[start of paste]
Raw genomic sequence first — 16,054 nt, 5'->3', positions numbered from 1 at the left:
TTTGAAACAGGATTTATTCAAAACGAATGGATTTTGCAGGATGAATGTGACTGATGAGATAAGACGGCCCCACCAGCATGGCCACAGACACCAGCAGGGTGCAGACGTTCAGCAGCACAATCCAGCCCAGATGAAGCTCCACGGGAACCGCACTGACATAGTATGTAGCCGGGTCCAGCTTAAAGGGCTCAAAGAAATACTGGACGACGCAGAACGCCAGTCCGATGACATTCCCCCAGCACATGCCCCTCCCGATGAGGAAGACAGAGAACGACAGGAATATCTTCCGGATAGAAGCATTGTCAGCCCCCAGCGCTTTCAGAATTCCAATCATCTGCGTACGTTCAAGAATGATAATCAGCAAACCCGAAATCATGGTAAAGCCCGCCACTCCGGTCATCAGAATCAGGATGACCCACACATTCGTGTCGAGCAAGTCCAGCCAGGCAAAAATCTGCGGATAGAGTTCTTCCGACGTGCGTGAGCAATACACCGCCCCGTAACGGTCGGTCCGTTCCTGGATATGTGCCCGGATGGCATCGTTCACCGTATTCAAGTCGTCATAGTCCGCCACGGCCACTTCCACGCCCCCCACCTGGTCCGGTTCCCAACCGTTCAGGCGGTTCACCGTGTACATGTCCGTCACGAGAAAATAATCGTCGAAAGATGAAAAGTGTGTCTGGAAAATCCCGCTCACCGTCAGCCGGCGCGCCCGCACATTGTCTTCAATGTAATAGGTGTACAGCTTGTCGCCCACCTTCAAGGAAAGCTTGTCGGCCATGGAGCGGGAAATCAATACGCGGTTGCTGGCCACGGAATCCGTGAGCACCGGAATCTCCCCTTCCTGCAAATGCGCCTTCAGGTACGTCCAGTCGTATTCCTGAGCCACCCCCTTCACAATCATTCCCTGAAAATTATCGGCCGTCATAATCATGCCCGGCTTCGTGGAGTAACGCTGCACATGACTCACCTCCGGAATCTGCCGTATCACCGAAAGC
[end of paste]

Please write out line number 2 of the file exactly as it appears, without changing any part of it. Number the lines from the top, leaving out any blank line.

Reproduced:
TTTGAAACAGGATTTATTCAAAACGAATGGATTTTGCAGGATGAATGTGACTGATGAGATAAGACGGCCCCACCAGCATGGCCACAGACACCAGCAGGGTGCAGACGTTCAGCAGCACAATCCAGCCCAGATGAAGCTCCACGGGAACCGCACTGACATAGTATGTAGCCGGGTCCAGCTTAAAGGGCTCAAAGAAATACTGGACGACGCAGAACGCCAGTCCGATGACATTCCCCCAGCACATGCCCCTCCCGATGAGGAAGACAGAGAACGACAGGAATATCTTCCGGATAGAAGCATTGTCAGCCCCCAGCGCTTTCAGAATTCCAATCATCTGCGTACGTTCAAGAATGATAATCAGCAAACCCGAAATCATGGTAAAGCCCGCCACTCCGGTCATCAGAATCAGGATGACCCACACATTCGTGTCGAGCAAGTCCAGCCAGGCAAAAATCTGCGGATAGAGTTCTTCCGACGTGCGTGAGCAATACACCGCCCCGTAACGGTCGGTCCGTTCCTGGATATGTGCCCGGATGGCATCGTTCACCGTATTCAAGTCGTCATAGTCCGCCACGGCCACTTCCACGCCCCCCACCTGGTCCGGTTCCCAACCGTTCAGGCGGTTCACCGTGTACATGTCCGTCACGAGAAAATAATCGTCGAAAGATGAAAAGTGTGTCTGGAAAATCCCGCTCACCGTCAGCCGGCGCGCCCGCACATTGTCTTCAATGTAATAGGTGTACAGCTTGTCGCCCACCTTCAAGGAAAGCTTGTCGGCCATGGAGCGGGAAATCAATACGCGGTTGCTGGCCACGGAATCCGTGAGCACCGGAATCTCCCCTTCCTGCAAATGCGCCTTCAGGTACGTCCAGTCGTATTCCTGAGCCACCCCCTTCACAATCATTCCCTGAAAATTATCGGCCGTCATAATCATGCCCGGCTTCGTGGAGTAACGCTGCACATGACTCACCTCCGGAATCTGCCGTATCACCGAAAGC